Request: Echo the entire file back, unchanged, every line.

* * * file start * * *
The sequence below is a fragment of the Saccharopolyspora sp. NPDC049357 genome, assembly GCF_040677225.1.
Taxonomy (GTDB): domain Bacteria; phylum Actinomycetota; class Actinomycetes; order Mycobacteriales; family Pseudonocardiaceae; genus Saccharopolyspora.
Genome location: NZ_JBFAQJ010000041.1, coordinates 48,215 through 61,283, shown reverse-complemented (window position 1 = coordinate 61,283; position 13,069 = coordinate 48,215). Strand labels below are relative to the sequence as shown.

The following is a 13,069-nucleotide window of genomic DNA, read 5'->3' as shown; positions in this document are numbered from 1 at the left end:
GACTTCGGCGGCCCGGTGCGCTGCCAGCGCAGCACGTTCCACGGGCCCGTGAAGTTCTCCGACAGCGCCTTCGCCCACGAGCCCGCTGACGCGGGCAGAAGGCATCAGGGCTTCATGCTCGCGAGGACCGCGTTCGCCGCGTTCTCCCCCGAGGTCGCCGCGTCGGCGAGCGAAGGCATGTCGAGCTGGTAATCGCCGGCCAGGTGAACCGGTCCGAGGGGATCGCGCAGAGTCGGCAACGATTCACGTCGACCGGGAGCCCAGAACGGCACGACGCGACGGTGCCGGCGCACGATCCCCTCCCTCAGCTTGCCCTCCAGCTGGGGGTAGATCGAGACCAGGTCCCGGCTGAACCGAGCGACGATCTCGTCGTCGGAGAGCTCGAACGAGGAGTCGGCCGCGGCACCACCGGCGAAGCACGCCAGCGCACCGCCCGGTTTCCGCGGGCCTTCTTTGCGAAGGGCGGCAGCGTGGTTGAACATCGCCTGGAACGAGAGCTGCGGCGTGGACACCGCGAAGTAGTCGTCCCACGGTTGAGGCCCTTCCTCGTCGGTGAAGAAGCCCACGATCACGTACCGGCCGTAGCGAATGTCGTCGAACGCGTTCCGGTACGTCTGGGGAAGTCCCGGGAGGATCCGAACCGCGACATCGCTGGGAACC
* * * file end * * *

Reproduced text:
The sequence below is a fragment of the Saccharopolyspora sp. NPDC049357 genome, assembly GCF_040677225.1.
Taxonomy (GTDB): domain Bacteria; phylum Actinomycetota; class Actinomycetes; order Mycobacteriales; family Pseudonocardiaceae; genus Saccharopolyspora.
Genome location: NZ_JBFAQJ010000041.1, coordinates 48,215 through 61,283, shown reverse-complemented (window position 1 = coordinate 61,283; position 13,069 = coordinate 48,215). Strand labels below are relative to the sequence as shown.

The following is a 13,069-nucleotide window of genomic DNA, read 5'->3' as shown; positions in this document are numbered from 1 at the left end:
GACTTCGGCGGCCCGGTGCGCTGCCAGCGCAGCACGTTCCACGGGCCCGTGAAGTTCTCCGACAGCGCCTTCGCCCACGAGCCCGCTGACGCGGGCAGAAGGCATCAGGGCTTCATGCTCGCGAGGACCGCGTTCGCCGCGTTCTCCCCCGAGGTCGCCGCGTCGGCGAGCGAAGGCATGTCGAGCTGGTAATCGCCGGCCAGGTGAACCGGTCCGAGGGGATCGCGCAGAGTCGGCAACGATTCACGTCGACCGGGAGCCCAGAACGGCACGACGCGACGGTGCCGGCGCACGATCCCCTCCCTCAGCTTGCCCTCCAGCTGGGGGTAGATCGAGACCAGGTCCCGGCTGAACCGAGCGACGATCTCGTCGTCGGAGAGCTCGAACGAGGAGTCGGCCGCGGCACCACCGGCGAAGCACGCCAGCGCACCGCCCGGTTTCCGCGGGCCTTCTTTGCGAAGGGCGGCAGCGTGGTTGAACATCGCCTGGAACGAGAGCTGCGGCGTGGACACCGCGAAGTAGTCGTCCCACGGTTGAGGCCCTTCCTCGTCGGTGAAGAAGCCCACGATCACGTACCGGCCGTAGCGAATGTCGTCGAACGCGTTCCGGTACGTCTGGGGAAGTCCCGGGAGGATCCGAACCGCGACATCGCTGGGAACC